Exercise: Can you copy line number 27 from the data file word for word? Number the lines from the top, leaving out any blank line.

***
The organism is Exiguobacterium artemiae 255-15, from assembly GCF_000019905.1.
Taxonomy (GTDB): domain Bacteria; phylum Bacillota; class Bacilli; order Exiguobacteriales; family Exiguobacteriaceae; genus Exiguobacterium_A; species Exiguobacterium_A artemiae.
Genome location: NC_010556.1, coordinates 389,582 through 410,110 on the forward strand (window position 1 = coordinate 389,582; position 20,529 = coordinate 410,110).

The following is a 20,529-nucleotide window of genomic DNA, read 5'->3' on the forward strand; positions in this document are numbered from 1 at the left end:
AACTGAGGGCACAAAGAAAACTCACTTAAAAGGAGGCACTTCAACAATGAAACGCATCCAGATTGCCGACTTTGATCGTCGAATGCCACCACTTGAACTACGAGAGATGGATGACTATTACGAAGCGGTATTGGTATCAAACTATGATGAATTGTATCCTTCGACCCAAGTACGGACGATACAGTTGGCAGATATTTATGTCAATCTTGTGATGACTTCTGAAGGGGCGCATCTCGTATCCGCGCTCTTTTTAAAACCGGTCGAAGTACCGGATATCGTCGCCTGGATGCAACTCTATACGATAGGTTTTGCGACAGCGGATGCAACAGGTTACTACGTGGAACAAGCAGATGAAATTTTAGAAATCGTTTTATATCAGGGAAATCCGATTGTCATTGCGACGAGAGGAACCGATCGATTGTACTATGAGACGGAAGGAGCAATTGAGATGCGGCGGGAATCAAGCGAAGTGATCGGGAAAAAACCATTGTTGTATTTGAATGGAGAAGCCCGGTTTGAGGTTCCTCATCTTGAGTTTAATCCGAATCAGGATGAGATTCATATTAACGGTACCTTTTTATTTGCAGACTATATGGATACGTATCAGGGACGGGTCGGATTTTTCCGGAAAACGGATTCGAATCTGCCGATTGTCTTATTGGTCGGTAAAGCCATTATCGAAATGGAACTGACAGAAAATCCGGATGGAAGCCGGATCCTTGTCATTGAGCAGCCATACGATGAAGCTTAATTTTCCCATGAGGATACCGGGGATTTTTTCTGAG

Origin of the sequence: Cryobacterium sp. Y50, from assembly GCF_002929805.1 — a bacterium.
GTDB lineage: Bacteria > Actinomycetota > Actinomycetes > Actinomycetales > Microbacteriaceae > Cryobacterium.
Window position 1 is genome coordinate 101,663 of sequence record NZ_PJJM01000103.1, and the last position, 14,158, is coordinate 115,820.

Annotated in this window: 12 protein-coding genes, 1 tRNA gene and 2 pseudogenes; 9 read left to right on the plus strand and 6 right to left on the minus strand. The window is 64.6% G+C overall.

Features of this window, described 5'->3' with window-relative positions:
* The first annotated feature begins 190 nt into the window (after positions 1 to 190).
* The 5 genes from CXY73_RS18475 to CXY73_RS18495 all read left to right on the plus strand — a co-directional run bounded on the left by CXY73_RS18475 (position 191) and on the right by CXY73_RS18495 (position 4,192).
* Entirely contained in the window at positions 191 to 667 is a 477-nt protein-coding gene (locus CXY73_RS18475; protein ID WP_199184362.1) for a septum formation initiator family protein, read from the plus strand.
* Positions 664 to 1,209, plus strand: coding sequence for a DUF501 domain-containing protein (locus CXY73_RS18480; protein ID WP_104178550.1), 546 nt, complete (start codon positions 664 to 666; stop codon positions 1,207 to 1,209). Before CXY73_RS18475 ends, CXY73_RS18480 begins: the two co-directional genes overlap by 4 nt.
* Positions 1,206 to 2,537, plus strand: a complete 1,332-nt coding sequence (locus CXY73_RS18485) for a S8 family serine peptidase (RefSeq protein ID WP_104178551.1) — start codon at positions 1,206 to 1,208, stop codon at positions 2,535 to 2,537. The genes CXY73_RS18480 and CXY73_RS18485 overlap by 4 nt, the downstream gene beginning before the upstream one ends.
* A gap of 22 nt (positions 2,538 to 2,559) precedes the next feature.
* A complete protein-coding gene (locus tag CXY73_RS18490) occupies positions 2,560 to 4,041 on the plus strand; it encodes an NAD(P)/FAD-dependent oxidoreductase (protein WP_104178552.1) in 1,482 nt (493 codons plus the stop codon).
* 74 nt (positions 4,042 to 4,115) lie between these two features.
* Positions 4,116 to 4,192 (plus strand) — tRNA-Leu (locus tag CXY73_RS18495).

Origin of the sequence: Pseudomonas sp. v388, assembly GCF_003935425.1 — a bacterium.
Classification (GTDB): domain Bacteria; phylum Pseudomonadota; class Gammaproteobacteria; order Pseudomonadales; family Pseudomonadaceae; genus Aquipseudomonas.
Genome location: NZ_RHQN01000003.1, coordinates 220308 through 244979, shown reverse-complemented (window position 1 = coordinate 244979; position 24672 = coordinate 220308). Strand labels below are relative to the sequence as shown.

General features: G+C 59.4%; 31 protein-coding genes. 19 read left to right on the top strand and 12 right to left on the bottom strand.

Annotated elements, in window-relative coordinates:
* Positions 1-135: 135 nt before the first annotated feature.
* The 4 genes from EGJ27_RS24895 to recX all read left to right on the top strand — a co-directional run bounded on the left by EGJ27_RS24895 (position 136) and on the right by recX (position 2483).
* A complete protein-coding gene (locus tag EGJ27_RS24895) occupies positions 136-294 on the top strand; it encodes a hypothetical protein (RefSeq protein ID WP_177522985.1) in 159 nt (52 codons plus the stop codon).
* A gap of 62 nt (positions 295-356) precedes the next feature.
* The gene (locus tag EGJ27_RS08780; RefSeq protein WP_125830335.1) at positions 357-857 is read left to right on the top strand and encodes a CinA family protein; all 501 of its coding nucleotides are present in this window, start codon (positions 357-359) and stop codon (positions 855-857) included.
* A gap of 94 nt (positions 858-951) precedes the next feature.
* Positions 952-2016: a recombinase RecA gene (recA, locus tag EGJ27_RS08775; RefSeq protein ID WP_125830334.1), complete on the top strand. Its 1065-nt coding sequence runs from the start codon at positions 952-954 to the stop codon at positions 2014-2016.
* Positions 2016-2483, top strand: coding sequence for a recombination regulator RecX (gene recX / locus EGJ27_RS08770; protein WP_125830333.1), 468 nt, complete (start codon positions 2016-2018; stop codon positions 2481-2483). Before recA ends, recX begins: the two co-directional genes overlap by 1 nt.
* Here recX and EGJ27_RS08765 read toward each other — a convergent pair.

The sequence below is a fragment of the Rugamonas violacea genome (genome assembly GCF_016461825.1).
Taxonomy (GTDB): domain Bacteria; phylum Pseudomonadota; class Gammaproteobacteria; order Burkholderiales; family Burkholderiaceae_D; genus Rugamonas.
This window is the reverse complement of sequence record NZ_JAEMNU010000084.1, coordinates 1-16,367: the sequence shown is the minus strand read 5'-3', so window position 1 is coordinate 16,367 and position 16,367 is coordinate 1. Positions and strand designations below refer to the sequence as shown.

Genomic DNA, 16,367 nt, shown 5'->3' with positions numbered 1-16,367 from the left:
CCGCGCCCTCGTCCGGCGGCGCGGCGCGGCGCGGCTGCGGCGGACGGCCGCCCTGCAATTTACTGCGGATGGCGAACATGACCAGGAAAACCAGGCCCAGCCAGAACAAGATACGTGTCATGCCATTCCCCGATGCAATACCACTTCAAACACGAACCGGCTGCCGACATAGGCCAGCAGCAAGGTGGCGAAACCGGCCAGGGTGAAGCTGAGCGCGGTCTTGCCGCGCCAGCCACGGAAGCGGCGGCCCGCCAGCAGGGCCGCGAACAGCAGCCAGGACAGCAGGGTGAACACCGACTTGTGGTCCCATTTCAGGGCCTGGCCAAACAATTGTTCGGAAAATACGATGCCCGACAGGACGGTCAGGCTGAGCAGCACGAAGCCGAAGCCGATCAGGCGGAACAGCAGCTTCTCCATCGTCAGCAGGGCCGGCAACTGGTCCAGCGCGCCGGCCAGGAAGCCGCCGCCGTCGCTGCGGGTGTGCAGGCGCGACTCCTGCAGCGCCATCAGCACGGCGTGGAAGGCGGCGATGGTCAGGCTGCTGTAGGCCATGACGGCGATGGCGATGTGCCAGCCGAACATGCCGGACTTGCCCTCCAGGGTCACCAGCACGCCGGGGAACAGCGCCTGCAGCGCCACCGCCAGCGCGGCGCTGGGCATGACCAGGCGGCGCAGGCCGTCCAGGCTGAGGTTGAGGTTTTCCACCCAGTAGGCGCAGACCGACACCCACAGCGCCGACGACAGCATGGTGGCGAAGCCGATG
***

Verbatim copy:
* A complete protein-coding gene (locus tag EGJ27_RS24895) occupies positions 136-294 on the top strand; it encodes a hypothetical protein (RefSeq protein ID WP_177522985.1) in 159 nt (52 codons plus the stop codon).